Background to the Movie

Steven Spielberg has said, that the Munich is about vengeance, regret and dilemmas one faces when making hard personal decisions, while visualising empathy and human motivation behind ones actions. He is not trying to label who is the victim and/or criminal in this world. Hes just telling the story of Munich massacre. Also he has repeated many times over "it is not a documentary!", although based on facts and real people.

The second underlying theme found in movie is response. Specifically counter violence as act of defence. Also Spielberg has said "this movie is not an argument for non-response nor an attempt to justify killings", rather highlight dilemmas of any response, difficult decisions that rise with it and unintended results.

Now to put this in the context of movie, I understand Spielberg's point of view, the way that this story is told and how each character is portrayed. We can see the Israeli athletes and Palestinian captures as introduction to topic. The main story is about the operation Wrath of God, where group of Mossad members aim is to hunt and kill 1972 Munich massacre organizers - mainly Black September lead figures. The way the movie pictures and tells the story fits in with what Spielberg claims it to be. It raises more questions than answers. If the matter is put into larger scale of Palestinian-Israeli conflict, then it is not easy to determine who is the victim here - the movie gives no judgements here.

I do understand a lot of facts in this movie are not correct, leaved out or changed in large extent. I think Spielberg wants to tell the story, based on known facts, with the themes he has set for himself (vengeance, empathy, regret, human motivation, response). Yet the main plot is based on a book, which offers, although conflicting, relatively true picture what happened. I do not want to address these points, because such articles can be found on internet in multitude (what was correct or wrong in the movie).

What I am asking

What I do not understand, is why Spielberg used constantly character Louis (Frenchman informant) to give info of Black September leader locations? While it is addressed in the book and other materials that many sources, as well western intelligent agencies were used. A lot of effort and screen time is used to portray and introduce Louis (and his Father). I do not see why his character (fictional) were important to topic, especially when the movie wants to be based on facts and true on a story. All other main characters are based on real people (although the team was much larger and changing - the key figures were portrayed). No Louis nor his Father-Papa (French Informants) resemble any fact or character known. There are enough information in book and other sources, that offer how the intelligence were really gathered. Neither does one extra character (Louis) help to shorten the complex and long story, rather add time to movie by introducing them. Why introduce 2 fictional characters, while this could have been solved otherwise and instead portray few real figures related to story. I have not found up to this point any argument, statement why such distortion in the story was made, nor any reason why was it relevant.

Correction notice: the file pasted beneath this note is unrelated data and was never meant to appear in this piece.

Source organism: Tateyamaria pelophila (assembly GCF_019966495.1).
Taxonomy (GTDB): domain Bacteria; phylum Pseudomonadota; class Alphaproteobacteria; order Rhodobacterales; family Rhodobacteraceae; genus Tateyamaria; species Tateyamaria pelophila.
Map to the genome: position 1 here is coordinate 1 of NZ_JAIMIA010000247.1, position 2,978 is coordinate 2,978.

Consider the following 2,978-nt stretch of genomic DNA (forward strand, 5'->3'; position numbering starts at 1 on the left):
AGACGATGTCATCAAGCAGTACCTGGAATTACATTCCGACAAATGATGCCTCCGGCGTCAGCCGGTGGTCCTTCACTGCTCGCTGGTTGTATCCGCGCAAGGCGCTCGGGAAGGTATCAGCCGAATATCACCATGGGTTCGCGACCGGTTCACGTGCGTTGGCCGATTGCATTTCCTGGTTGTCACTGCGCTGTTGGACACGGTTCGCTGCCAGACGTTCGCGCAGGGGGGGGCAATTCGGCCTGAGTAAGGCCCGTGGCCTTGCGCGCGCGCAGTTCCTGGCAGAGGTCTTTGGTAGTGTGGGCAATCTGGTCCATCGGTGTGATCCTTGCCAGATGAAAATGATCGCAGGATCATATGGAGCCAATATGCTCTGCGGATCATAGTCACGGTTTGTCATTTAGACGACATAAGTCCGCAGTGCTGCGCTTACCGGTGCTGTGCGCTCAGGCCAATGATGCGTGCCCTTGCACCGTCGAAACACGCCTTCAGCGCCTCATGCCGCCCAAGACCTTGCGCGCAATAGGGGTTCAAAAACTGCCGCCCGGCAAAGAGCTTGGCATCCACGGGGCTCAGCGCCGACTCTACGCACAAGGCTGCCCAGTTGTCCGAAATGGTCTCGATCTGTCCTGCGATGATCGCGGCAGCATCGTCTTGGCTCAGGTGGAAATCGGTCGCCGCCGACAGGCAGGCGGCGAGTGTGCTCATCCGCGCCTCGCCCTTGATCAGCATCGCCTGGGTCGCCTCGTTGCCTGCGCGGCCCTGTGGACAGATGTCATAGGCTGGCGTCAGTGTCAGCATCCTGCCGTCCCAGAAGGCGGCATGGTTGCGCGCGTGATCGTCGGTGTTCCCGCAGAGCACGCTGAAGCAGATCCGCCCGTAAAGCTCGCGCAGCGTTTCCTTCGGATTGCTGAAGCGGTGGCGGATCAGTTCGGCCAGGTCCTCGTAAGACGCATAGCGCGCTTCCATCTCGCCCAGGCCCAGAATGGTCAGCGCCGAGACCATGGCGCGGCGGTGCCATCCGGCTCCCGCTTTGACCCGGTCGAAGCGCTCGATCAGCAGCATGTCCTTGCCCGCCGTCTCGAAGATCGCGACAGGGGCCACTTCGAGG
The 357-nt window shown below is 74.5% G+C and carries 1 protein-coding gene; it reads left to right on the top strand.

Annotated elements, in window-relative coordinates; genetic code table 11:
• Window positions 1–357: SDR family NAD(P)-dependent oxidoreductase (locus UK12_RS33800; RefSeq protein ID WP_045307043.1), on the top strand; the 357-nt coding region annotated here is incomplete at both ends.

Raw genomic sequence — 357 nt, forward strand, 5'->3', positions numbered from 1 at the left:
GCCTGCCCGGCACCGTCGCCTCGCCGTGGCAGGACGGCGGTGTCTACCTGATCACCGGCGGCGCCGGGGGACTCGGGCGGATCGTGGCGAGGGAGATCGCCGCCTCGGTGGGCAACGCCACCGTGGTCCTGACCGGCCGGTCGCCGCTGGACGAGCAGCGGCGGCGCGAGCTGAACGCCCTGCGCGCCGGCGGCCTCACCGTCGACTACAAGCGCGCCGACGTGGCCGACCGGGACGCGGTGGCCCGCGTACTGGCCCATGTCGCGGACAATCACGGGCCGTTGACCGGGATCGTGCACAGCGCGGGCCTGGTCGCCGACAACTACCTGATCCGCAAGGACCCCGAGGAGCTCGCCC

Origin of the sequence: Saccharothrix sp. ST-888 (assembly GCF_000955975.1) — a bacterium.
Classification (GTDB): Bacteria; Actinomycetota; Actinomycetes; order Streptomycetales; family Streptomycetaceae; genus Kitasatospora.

1. (Spielberg's interview)
  2. http://historynewsnetwork.org/article/21321
  3. http://www.boxofficeprophets.com/column/index.cfm?columnID=14803&cmin=10&columnpage=7
  4. http://keiichisreelopinions.blogspot.com.ee/2006/01/munich.html
  5. https://www.theguardian.com/media/2006/jan/26/bbc.israel

1 Answer 1


I have watched this film several times, as I am a film student. The same question came into my mind - what is the significance of these Frenchmen in the movie? After watching this scene over and over, I think I understood the importance.

You see, Papa is the man who Avner aspires to be. He has a big family and loves cooking, two of the things that Avner admires and loves a lot. It's a happy, sort dreamy scene right in the middle of the movie at 1:20:00. As you mentioned the human emotions above, it's empathy, love and compassion.

Avner's childhood was not that great; his father used to be in the Army, posted somewhere far away from his wife and kid, and he leaned how to cook kibbutz. Besides that, due to this operation, he is not able give much attention to his daughter and wife. He despises his mother for not being an ideal wife or mom.

In a scene when he is about to meet Louis, he is standing outside a kitchen shop staring at the furniture. So subconciously, his aspirations and essence is something else, and not killing Palestinian officials for the love of his country. Papa invites him to cook, looks at his hands, and talks about how big they are for a good cook just like himself. He says, "Well we are tragic men. Butcher's hands, gentle souls.".

That's exactly who Avner is; he is on a killing spree, but deep down he is someone else. This reflects in his decisions and actions later in the film, like facing fear, having to sleep in his closet and all that. Even though they are fictional characters, they are sort of important for the dramatic journey of Avner's life.

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